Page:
war and disaster

War, disaster, PTSD and compassion fatigue.  I am sense making.  When my friend died in my presence it set my life on fire in a way.  That was 6 1/2years ago.  It took about 4 years for the shock to wear off.  She had been ill and we were anticipating her departure but I was unprepared.  When she died it was as if her soul just breathed out of her and no one could catch it.  So fragile, less than a breath, truly more like a wisp of smoke, James 4:14.   She was gone.

Once the shock wore off, I earnestly began to inquire about my life and God’s purpose for it.  I don’t know if I have concrete answers.  I have some thoughts to share is all for now:

Here’s the thing that sticks out:  the presence of the Lord came for my friend – I have never felt such love before or since.  I think I recognized that presence – it having been there at each conception and at the death of a quail I shot and killed.  If this is true, then those who suffer PTSD have been in the presence of the Lord, had a near brush with their Maker.  The good news is that you shall know the truth and the truth shall set you free, John 8:32.  What happens when an unbeliever dies?  The Lord is still the Maker, but does He come in love or wrath?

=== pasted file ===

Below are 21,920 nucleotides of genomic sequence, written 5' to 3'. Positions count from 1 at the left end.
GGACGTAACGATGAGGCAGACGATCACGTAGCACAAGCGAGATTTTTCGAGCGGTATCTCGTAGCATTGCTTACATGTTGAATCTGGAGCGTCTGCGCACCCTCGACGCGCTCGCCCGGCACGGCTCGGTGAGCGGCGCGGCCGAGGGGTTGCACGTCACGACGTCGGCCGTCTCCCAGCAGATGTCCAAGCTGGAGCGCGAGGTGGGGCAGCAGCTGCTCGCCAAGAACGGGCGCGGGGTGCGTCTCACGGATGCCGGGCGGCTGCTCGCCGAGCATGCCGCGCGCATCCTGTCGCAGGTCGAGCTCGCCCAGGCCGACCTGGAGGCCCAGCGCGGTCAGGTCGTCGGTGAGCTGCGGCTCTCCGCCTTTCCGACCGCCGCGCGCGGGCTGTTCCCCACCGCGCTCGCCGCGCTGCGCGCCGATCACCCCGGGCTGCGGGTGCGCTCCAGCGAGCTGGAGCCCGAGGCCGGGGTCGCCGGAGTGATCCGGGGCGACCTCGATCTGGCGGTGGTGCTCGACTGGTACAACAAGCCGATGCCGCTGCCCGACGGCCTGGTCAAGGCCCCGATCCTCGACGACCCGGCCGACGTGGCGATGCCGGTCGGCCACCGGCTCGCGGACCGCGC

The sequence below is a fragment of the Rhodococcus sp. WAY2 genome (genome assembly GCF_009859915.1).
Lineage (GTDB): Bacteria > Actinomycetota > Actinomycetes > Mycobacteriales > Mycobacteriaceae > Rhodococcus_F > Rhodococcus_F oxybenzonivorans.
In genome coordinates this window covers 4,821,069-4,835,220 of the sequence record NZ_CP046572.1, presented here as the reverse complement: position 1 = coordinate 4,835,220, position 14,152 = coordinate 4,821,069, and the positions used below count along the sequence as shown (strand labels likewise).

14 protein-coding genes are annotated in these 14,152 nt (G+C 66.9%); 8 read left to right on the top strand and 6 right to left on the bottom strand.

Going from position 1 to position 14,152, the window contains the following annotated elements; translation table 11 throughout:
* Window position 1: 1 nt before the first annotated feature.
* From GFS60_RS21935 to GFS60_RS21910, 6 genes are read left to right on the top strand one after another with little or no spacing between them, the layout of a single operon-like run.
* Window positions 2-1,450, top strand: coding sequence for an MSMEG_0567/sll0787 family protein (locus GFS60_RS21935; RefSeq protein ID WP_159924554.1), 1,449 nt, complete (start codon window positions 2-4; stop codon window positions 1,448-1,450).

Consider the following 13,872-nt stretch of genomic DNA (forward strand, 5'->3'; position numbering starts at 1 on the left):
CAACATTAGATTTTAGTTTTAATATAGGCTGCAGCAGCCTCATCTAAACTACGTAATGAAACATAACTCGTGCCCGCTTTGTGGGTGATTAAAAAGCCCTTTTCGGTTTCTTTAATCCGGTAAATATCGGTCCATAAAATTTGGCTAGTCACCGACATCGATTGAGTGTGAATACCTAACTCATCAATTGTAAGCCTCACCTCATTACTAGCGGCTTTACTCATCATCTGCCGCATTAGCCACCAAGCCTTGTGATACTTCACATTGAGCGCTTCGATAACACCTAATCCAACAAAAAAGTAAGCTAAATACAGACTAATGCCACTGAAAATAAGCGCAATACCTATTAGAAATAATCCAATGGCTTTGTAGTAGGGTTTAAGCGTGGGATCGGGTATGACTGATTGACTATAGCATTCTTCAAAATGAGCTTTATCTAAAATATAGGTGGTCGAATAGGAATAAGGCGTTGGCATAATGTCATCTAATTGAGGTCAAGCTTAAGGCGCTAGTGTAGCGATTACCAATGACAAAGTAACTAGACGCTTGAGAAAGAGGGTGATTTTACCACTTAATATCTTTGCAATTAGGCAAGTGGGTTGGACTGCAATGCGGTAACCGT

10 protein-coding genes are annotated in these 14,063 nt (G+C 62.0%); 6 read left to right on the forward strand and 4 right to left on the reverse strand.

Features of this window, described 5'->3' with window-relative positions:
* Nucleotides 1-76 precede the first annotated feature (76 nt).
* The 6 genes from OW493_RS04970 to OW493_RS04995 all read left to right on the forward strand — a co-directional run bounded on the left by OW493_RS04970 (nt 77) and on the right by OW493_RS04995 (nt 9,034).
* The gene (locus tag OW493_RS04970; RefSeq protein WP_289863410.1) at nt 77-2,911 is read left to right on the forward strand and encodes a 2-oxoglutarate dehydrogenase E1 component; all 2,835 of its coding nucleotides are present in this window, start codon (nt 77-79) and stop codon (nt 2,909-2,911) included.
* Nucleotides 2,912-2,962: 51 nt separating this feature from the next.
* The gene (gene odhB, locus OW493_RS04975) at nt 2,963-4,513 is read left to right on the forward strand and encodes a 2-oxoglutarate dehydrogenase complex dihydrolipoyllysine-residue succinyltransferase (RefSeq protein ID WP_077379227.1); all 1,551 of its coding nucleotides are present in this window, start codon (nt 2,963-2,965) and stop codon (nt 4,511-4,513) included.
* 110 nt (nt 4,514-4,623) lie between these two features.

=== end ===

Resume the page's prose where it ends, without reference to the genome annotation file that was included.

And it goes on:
So, what if some PTSD is simply the human mind trying to survive and willing that its carrier, the body, not return to danger?  I’m thinking of World War I and shell shock.  I do not see that as cowardice but as wise for the wise see the danger and hide themselves, Proverbs 14:16.  What if some PTSD is the mind attempting to comprehend its own frail existence?  and its place before its Maker?  David wrote “teach me to number my days”, Psalm 39:4.  And, Paul told us to think of ourselves with sober judgment, Romans 12:3 .  May the peace of Christ garrison your hearts and mine.

Regions of the brain affected by PTSD and stress.
Regions of the brain affected by PTSD and stress. (Photo credit: Wikipedia) Public Domain

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